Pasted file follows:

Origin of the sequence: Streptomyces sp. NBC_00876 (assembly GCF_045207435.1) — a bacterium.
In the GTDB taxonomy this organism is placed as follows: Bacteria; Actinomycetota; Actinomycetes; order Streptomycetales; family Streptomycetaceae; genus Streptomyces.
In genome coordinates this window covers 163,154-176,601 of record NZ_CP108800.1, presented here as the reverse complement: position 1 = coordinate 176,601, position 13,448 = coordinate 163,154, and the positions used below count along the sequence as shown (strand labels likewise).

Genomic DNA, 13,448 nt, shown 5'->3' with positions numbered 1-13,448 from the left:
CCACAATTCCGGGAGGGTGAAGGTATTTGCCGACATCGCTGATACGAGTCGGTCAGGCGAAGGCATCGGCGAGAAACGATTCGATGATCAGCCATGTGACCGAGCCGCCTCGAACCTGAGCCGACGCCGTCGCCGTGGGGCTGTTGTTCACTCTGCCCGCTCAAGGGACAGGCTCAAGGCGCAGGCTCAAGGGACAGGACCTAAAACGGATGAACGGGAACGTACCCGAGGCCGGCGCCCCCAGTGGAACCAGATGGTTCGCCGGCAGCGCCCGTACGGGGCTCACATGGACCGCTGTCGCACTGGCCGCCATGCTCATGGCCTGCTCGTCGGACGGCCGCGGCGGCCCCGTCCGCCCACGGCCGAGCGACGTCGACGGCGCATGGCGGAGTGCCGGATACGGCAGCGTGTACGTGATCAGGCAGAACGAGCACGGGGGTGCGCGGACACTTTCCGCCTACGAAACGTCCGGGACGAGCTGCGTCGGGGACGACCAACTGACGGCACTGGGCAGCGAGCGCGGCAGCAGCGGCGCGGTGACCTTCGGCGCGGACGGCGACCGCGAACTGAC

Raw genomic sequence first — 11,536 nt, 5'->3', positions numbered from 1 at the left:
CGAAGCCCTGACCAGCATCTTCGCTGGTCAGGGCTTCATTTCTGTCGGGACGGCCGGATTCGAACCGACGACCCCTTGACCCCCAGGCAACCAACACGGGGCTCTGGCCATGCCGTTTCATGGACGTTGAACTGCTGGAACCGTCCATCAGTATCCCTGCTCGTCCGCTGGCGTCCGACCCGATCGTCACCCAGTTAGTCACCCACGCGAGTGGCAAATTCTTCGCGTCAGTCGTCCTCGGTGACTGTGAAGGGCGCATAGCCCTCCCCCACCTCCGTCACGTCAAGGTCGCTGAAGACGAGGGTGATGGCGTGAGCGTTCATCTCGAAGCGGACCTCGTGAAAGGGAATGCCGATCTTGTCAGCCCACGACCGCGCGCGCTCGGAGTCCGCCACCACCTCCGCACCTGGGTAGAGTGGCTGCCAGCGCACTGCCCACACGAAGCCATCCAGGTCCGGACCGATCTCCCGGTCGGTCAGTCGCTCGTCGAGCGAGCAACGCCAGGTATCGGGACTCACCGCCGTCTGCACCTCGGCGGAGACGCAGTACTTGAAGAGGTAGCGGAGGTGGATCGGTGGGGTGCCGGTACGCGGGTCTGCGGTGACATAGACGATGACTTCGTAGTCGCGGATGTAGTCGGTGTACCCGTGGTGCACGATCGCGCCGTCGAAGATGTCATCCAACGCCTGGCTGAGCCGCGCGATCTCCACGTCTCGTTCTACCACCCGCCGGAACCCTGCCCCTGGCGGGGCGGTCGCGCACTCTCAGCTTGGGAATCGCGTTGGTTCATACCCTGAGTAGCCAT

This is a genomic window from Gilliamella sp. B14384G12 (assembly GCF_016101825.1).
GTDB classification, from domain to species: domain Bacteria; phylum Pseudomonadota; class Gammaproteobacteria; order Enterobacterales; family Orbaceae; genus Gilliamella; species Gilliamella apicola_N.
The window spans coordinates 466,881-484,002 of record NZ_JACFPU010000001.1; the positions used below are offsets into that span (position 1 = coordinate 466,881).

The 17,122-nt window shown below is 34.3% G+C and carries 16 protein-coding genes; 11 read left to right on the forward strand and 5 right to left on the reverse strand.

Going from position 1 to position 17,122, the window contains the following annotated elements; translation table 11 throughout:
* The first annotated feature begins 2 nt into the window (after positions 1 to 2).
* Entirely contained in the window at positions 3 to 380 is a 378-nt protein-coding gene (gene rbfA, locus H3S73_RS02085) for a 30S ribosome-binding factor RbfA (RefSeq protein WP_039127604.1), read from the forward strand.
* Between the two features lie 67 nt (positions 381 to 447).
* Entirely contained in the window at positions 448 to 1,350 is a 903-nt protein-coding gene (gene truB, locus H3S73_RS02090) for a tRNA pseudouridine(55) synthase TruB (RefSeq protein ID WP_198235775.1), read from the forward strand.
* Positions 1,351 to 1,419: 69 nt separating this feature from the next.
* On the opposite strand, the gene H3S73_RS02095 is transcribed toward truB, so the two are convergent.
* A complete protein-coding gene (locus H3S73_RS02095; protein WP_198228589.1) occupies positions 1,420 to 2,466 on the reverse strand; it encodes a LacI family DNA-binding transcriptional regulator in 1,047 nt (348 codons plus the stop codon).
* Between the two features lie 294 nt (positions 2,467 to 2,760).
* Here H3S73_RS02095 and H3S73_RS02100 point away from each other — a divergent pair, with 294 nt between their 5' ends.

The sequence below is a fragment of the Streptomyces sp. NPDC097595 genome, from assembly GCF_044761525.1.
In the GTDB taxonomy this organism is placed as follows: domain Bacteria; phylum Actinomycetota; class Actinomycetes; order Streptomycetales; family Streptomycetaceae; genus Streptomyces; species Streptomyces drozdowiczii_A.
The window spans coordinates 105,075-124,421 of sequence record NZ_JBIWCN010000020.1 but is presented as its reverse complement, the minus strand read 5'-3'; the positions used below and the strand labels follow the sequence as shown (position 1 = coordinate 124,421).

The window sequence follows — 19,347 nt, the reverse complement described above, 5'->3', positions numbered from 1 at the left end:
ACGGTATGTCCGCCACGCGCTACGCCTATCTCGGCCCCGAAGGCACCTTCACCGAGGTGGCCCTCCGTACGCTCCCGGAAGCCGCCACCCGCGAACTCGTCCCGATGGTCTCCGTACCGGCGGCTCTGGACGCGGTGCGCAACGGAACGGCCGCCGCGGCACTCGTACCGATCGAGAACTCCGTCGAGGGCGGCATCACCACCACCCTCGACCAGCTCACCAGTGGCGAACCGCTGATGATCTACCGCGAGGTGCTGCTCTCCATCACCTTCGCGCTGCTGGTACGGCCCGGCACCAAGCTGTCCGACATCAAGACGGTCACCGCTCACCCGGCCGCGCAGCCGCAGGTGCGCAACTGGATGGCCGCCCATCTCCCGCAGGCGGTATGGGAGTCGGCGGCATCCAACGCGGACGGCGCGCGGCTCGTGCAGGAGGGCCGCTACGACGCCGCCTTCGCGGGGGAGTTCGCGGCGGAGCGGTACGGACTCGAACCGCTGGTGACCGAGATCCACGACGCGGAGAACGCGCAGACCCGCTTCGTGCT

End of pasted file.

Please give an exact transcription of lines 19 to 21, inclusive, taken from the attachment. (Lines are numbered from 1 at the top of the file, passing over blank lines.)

* A complete protein-coding gene (locus H3S73_RS02095; protein WP_198228589.1) occupies positions 1,420 to 2,466 on the reverse strand; it encodes a LacI family DNA-binding transcriptional regulator in 1,047 nt (348 codons plus the stop codon).
* Between the two features lie 294 nt (positions 2,467 to 2,760).
* Here H3S73_RS02095 and H3S73_RS02100 point away from each other — a divergent pair, with 294 nt between their 5' ends.